Project Torana: Transmission

By: Paul Tuzson, Photography by: Paul Tuzson

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BBE Auto builds and tests a tough TH350 for our LX Torana hatch


Project Torana: Transmission 

A classic-style build like our giveaway LX Torana hatch calls for a classic transmission, and that’s precisely what a Turbo-Hydramatic 350 has become. Of course, it’s not the only choice available; adapters or modifications make it possible to fit almost any transmission to a 308 Holden V8 these days.

The Trimatic, for example, is a good trans but it isn’t as robust as a Turbo 350. In standard form it will start to suffer beyond about 400hp, though with the right components that figure can be extended to as much as 600hp. For heavy-duty applications there’s the classic Powerglide, and these can be built to handle any power level, but for regular street use there are better choices than a two-speed transmission.

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Although it has some clout, this hatch is a cruiser rather than a dedicated bruiser, so a Turbo 350 is perfect. John at BBE Auto agreed to help us get a strong, fully tested 350 into our giveaway Torry for the lucky winner to enjoy.

The original unit we were going to fit turned out to be beyond salvage, so BBE found this one for us. As you can see, it also had some problems. When the sump came off, Gilbert, who’s been rebuilding transmissions for over 20 years, said he’d never seen a valvebody with this much rust on it.

Torana -transmission -sump -658Removing the original TH350 sump revealed a world of pain. Fortunately, BBE Auto were always going to fit the replacement valvebody shown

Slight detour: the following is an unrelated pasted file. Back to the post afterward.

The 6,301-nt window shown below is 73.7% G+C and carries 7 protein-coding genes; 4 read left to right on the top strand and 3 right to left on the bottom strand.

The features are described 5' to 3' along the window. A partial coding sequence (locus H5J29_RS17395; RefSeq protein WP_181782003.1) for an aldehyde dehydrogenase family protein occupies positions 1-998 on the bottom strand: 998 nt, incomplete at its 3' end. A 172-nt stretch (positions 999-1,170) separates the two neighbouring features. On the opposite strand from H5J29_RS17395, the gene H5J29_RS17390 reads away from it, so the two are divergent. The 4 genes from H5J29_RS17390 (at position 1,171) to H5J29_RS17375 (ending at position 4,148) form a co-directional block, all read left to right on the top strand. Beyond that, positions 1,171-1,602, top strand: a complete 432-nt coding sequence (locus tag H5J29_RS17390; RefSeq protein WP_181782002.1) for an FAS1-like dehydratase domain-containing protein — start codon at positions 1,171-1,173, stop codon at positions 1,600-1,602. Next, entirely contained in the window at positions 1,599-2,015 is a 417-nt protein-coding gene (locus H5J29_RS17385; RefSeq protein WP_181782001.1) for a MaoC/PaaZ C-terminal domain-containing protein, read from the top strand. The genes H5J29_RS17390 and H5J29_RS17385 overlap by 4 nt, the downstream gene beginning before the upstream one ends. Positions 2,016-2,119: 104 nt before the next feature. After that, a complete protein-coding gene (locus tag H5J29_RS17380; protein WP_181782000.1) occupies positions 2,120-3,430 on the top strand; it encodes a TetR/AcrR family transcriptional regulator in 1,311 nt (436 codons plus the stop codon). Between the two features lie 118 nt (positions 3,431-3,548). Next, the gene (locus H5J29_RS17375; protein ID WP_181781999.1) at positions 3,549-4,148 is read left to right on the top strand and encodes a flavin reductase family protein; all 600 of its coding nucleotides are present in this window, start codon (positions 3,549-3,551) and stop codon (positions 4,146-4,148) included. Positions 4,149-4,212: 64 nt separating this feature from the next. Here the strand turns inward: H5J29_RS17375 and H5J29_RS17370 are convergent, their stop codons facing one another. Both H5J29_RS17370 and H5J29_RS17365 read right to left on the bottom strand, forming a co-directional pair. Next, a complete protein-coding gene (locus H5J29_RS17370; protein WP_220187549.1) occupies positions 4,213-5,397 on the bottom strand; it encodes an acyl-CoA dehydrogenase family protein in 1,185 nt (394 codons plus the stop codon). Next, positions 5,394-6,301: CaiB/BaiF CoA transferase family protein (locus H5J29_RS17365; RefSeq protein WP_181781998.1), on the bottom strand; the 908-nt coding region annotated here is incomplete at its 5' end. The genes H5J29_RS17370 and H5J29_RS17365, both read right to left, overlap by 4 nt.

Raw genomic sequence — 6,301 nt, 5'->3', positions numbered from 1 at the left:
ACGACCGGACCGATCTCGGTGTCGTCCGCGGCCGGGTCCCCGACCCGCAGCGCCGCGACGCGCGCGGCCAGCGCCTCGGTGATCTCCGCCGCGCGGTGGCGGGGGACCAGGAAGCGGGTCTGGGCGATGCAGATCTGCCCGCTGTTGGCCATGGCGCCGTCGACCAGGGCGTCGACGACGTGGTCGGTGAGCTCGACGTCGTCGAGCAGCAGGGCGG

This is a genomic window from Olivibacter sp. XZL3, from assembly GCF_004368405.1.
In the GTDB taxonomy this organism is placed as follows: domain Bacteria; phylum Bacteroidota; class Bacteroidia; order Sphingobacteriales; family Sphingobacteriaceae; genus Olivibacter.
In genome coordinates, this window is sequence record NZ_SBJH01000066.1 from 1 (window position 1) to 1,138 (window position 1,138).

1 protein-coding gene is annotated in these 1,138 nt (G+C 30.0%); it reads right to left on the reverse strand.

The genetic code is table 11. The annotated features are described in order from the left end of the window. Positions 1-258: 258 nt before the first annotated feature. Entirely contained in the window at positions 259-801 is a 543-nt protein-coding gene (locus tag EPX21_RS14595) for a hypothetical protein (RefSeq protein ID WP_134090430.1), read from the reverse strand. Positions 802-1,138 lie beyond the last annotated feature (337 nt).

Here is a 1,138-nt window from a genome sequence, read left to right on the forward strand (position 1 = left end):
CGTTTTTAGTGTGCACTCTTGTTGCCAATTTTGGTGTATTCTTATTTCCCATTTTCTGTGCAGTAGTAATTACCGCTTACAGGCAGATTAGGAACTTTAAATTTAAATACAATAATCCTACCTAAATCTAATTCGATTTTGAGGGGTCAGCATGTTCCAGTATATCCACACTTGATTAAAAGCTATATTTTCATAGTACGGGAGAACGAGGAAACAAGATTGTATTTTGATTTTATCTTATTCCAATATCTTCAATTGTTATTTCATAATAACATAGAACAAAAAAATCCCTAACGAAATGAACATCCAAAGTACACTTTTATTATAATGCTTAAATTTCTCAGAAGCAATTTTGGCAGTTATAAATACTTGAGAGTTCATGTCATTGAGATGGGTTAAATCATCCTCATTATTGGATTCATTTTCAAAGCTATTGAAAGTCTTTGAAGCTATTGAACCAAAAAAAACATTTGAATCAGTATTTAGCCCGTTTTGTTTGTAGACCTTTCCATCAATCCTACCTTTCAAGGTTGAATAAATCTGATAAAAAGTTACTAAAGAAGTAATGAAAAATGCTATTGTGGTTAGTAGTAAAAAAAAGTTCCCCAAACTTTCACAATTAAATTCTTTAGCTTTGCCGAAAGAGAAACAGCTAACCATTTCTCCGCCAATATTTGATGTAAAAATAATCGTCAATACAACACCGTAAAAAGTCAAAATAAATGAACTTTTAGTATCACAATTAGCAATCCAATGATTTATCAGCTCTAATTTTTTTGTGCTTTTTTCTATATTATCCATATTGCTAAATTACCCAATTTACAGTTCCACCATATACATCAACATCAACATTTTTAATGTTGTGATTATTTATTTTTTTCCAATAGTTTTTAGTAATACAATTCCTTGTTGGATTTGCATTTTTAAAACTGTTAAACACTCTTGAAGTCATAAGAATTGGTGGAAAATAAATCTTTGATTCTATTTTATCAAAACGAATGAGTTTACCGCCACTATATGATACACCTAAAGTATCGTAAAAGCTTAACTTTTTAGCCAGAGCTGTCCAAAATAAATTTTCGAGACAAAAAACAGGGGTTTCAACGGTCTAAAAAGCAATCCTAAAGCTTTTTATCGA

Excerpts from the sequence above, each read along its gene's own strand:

Valvebodies can be refurbished by boring out valve bores and fitting oversized valves and other replacement parts. But pretty clearly, this transmission was way beyond that. In any event, the rust didn’t matter too much because it was always going to be converted to a full-manual trans, so an aftermarket BTE valvebody and separator plate were always part of the plan. The rust hadn’t penetrated too far and the internals cleaned up quite well. Most of the rust you can see on the parts in the dismantling shots was transferred during the valvebody removal.

Torana -transmission -factory -sprag -658This is a factory sprag. Getting these replaced in higher-powered applications is essential. The rusty material has been transferred in the dismantling process

The factory direct drum was also rusted, but it too was scheduled for replacement. The direct drum carries a sprag-clutch, and the factory unit is a particular weakness in the Turbo 350. The outer races on these sprags tend to break at around 350hp. There are aftermarket races available but John isn’t keen on them. Rather, he feels it’s best to replace the entire drum with an aftermarket performance version. In addition to being thicker and stronger, these drums come with a 36-element high-performance sprag that can hold as much as 1000hp.